Ricky Gill, a 25-year-old Republican challenging Representative Jerry McNerney in California's Central Valley, said he "commended the fact that there's a mature conversation about the national debt." But, he added, "it would be very difficult for me to endorse any specific plan without having a seat at the table."

This week, Speaker John A. Boehner of Ohio repeatedly declined to say that a Republican election victory in November would be a mandate to pass a Ryan-style Medicare overhaul, instead pointing to energy, tax reform and more generalized deficit reduction.

Some Republicans continue to say that they will benefit from showing that they are willing to make hard choices about the deficit.

"In this election, on this issue, the usual posturing on the left isn't going to work," Mr. Ryan declared at the Republican National Convention. "Ladies and gentlemen, our nation needs this debate. We want this debate. We will win this debate."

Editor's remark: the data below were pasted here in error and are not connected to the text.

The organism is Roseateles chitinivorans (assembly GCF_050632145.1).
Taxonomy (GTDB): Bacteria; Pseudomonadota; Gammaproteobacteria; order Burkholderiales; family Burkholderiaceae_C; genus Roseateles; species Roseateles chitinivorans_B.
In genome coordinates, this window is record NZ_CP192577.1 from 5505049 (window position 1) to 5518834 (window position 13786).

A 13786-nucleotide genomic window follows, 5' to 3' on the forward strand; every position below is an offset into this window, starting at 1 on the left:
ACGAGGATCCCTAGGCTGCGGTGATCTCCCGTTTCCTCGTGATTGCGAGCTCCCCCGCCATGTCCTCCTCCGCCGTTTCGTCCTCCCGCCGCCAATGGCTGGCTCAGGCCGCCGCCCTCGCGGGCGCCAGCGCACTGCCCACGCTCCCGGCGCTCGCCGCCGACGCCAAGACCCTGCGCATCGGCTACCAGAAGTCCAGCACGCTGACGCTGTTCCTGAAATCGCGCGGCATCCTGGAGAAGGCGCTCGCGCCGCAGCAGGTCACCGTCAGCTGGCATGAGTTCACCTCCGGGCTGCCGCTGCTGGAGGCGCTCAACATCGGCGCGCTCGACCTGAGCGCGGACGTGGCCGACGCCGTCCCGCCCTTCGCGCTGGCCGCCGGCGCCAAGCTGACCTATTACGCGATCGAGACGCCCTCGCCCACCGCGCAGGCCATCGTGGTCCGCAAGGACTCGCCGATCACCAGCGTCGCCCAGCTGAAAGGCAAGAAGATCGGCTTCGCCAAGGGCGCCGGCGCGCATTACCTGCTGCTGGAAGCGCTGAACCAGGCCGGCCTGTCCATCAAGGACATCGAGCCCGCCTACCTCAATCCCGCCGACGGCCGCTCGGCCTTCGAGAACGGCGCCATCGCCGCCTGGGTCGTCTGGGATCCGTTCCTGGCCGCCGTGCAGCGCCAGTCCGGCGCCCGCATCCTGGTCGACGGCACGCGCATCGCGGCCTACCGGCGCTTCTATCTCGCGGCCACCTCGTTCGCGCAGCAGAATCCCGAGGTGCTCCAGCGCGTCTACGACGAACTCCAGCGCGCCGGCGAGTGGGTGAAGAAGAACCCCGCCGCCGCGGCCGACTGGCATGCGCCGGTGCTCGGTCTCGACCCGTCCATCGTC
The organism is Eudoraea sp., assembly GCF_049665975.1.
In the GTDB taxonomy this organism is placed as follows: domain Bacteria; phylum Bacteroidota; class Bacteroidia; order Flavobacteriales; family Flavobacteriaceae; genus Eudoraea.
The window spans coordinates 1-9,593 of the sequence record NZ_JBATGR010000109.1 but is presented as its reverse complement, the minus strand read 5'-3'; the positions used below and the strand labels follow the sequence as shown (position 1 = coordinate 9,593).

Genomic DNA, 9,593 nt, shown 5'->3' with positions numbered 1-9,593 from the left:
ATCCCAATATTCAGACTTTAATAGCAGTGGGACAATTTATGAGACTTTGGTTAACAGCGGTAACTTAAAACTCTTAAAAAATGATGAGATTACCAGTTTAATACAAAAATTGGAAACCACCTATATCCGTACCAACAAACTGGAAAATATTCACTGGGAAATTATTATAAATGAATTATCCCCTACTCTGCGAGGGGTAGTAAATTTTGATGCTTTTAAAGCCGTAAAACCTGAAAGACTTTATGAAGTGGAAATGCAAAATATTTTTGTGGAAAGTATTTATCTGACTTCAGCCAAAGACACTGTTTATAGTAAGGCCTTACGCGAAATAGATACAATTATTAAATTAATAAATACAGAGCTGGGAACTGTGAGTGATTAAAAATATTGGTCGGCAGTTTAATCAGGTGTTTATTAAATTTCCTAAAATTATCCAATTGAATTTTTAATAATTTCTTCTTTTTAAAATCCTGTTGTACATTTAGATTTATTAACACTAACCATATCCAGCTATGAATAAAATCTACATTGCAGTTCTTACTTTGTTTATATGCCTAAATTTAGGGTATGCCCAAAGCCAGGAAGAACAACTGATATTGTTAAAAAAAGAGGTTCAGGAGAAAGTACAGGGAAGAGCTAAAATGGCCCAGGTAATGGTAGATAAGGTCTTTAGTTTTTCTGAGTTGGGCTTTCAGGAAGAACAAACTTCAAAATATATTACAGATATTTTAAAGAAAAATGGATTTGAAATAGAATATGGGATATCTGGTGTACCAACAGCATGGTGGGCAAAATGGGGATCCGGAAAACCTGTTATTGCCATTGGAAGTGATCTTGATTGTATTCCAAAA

Yet even Mr. Ryan chose to criticize Mr. Obama's Medicare cuts in his speech instead of describing his own plan.

The change in tone will disappoint conservatives like the anti-tax crusader Grover Norquist, who has said that the job of a Republican president is to sign the laws passed by a Republican Congress. Those laws were supposed to be dictated by Mr. Ryan's "Path to Prosperity," the budget approved this year by the House, which was seen by conservatives not as a starting point for negotiations but as marching orders.

Such certitude is giving way to political reality. Democrats have made the Ryan plan's Medicare prescriptions their No. 1 issue in the battle for the House and Senate. Even Republicans conceded the attacks are taking a toll.